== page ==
The European Union (EU) has finalised a free trade deal with Vietnam, one of the world’s few remaining communist states, after two and a half years of talks.
“Today’s signature is not the end of our relations but the beginning of far more ambitious ties,” said EU Commission head Jean-Claude Juncker after talks with Vietnamese prime minister Nguyen Tan Dung. “The EU and Vietnam can do great things together.”
The final deal, which follows a preliminary agreement reached in August, removes nearly all of the tariffs imposed to trade on goods traded between the two economies over a period of up to seven years and is similar to one agreed last year between the EU and Singapore.
It marks a milestone in the EU’s ties with the 10-member Association of Southeast Asian Nations (ASEAN), which includes Vietnam and Singapore, said EU trade commissioner Cecilia Malmstroem. The deal gave the EU access to a “vibrant economy of more than 90m consumers with a growing middle class and a young and dynamic workforce.”
Malmstroem called the deal “a new model for trade policy with developing countries”, adding that the EU’s ultimate goal was to establish a region-to-region agreement.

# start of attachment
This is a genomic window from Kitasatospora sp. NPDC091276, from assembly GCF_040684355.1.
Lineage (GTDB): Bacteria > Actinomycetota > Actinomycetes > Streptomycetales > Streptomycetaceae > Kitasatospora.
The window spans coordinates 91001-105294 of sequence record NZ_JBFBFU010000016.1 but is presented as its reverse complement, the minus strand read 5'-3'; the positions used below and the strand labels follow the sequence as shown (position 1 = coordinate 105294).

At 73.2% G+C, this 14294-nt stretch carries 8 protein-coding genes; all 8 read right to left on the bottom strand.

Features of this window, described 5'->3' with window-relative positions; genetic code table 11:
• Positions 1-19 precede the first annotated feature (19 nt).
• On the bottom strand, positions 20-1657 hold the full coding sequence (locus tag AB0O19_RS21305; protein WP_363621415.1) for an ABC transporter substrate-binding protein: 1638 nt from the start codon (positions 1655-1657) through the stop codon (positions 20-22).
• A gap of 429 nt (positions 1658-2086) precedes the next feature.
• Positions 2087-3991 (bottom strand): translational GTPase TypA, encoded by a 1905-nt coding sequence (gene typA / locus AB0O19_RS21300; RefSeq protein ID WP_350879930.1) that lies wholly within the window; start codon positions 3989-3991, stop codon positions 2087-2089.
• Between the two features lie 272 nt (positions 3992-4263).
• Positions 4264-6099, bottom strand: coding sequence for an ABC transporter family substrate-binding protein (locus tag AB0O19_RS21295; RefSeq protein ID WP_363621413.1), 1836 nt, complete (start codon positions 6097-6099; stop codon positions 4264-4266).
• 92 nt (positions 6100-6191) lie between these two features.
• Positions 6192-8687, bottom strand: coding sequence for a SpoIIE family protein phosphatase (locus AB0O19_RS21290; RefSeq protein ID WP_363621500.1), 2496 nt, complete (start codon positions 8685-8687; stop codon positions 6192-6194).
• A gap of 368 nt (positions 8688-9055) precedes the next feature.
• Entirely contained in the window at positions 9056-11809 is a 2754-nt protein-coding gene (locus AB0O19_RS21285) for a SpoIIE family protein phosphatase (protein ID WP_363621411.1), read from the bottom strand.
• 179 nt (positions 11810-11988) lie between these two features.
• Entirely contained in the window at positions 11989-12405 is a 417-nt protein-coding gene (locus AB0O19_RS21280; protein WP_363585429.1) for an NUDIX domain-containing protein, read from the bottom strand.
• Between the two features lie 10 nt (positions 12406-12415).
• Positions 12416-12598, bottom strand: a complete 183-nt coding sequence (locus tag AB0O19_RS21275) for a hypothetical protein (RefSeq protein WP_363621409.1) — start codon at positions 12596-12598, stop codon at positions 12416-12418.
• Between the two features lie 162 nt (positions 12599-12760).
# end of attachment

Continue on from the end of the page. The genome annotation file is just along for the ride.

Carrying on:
The EU is already in talks with two other ASEAN members, Malaysia and Thailand, to secure similar free trade agreements, while negotiations will also begin with the Philippines early in 2016. The commission is exploring the possibility of negotiating with Indonesia, said Malmstroem.
The European Central Bank will extend its quantitative easing programme for nine months beyond next March, but scale back the level of bond buying from €80bn to €60bn a month.
The agreement, after three years of debate, raise questions on future investment demand, but Fitch Ratings doesnʼt anticipate major market disruption.
The European Commission fined Credit Agricole, HSBC and JPMorgan Chase a total of €485m for manipulating the price of the financial benchmark.
Issuers should seek more engagement with investors, explain better how they generate value, and work with investors on a Swiss code of accountable governance, suggests a white paper.